Blogger of the year award
Abigail King, won the 2019 Visit USA Media Awards Blogger Of The Year award for her brilliant Fly Drive Florida: Orlando to the Gulf Coast Two Week Itinerary story on Insidethetravellab.
You may have read fly-drive guides before, but this one will make you want to be on that plane tomorrow and exploring Florida’s charm. This comprehensive guide brings the Gulf Coast to life and eloquently captures the laid-back pace a fly-drive can offer.
Going beyond the ‘normal’ fly-drive itinerary the guide discovers those lesser known places, captures those elements of discovery and thrills of surprise around every corner. Where else can you find flamingos, manatees, American Bald Eagles with a side of art all in one place?
Abigail keeps the reader captivated with her thoughtful tips and tricks and stunning photography throughout; it really is a must read for anyone wanted to explore the Sunshine State.
You can read Abigail’s award-winning story below. Catch her latest stories on the InsideTheTravelLab website on Facebook here and follow her on instagram here and twitter here
Fly Drive Florida: Orlando to the Gulf Coast Two Week Itinerary
Forget dear old Mickey. Florida's Gulf Coast offers wildlife of a different kind. Gentle sea giant manatees and wild dolphins skitting through sparkling surf. Scorching pink flamingoes and American Bald Eagles.
Mile after mile of soft white sand bordered by mangroves and painted lifeguard huts. Just pull up and go for a swim, no organisation required.
And have we talked about the places to eat? Beyond burgers and fries at a beach shack, Florida's Gulf Coast can swirl remoulade onto seared fish with the best of them. And turn breakfast and brunch into an art. Speaking of which, that's a big deal here too...
Salvador Dali, Andy Warhol, The Kiss. Not to mention the small communities of artists that flourish in and around Bradenton. I set off with husband and young toddler in tow for a two week Fly Drive through Florida's Gulf Coast as part of the #thinktheusa project.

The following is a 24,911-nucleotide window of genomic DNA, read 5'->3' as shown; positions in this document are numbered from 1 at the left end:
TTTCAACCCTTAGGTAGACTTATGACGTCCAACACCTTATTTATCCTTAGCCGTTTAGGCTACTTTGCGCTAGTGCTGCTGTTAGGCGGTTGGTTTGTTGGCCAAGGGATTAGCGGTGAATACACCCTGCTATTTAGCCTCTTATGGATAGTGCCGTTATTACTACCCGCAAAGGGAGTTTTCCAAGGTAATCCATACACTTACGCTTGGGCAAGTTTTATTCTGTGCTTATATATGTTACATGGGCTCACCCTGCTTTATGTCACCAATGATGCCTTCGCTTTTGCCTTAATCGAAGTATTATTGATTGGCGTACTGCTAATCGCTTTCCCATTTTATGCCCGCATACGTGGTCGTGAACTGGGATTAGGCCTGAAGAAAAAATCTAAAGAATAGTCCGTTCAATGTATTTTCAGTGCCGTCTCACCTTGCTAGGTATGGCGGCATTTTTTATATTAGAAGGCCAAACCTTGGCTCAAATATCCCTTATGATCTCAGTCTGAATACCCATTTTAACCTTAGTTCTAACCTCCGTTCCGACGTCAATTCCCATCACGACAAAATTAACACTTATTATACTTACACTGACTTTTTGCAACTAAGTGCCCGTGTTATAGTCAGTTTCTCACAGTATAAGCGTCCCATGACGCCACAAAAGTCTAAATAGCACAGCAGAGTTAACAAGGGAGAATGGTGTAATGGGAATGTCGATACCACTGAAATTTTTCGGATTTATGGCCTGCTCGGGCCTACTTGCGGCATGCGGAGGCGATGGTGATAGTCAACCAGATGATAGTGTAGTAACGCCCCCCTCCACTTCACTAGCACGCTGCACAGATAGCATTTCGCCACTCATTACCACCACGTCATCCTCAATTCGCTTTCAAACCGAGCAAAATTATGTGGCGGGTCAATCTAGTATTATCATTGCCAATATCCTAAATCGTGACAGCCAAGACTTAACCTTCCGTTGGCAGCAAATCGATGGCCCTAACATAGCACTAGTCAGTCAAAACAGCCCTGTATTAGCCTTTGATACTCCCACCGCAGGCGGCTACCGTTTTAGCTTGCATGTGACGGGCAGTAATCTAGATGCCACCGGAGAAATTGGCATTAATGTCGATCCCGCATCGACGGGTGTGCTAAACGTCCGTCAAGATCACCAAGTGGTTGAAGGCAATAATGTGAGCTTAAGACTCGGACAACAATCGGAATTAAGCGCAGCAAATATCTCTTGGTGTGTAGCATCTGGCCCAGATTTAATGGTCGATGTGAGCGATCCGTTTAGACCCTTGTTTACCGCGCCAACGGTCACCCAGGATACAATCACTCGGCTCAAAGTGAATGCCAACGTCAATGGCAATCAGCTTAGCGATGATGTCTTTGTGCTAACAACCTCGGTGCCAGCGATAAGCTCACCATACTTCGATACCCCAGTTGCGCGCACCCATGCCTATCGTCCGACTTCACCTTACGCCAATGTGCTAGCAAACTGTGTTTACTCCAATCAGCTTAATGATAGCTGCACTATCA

With no offence meant to the big theme parks that Florida is famous for, I was looking for something different. For something calmer, more authentic. Something that still had the element of discovery, the thrill of a surprise. And I found it on Florida's Gulf Coast, soaked with great big skies and impossible blue. From food to art, to marine life rescue to the curious morning spent tucking into an Amish breakfast, I found what I was looking for. And I hope you will too.
This is the nuts and bolts guide to arranging your Fly Drive Florida trip. Hopefully, it will serve as a complete guide and itinerary for Florida's Gulf Coast so that you can put together a trip yourself. And if you're still in the armchair travel phase of Fly Drive planning (whether that lasts for 20 minutes or 20 years,) no need to scurry off. There'll still be plenty of photos, video and tales of derring-do (or don't) and I'll be back later with luscious travel stories without the interference of all the practical side of things. Until then. Here it is. Your complete guide to arranging a Fly Drive holiday in Florida.
Florida is a big old state and there's room for probably 4 - 5 separate two week fly-drives before you run out of ideas. But pace yourself. Part of Florida's charm involves moving slowly through her landscape, across her water. When trying to see wildlife in the, well, wild, you need time. It's not like being in a zoo. And while not quite as laid back as our two week fly drive to Louisiana,
the pace of life in Florida still focuses on the good things in life, not the crazy schedules of the rat race.
That said, if you're travelling without children, you could pick up the pace here, probably spending one less night in each of the places if you're determined to cram things in. But this itinerary leaves time for you to slow down and enjoy life. With a toddler, it means there's time for naps and early bedtimes and not too much time spent in the car. There's the chance for a run-around or swim (or both) every single day. Restaurants are close enough to the hotels to mean that little ones won't be too late to bed. But none of them are plastic fantastic fare. I wouldn't recommend anything or anywhere I wouldn't be happy to visit without children, as a pleasurable or interesting thing to do in its own right. And there's plenty of time to explore and think. That's rather the point of travel after all, don't you think?
Find the full story on InsideTheTravelLab here
, where you can read about the entire trip, or browse the 30 different sections of the story.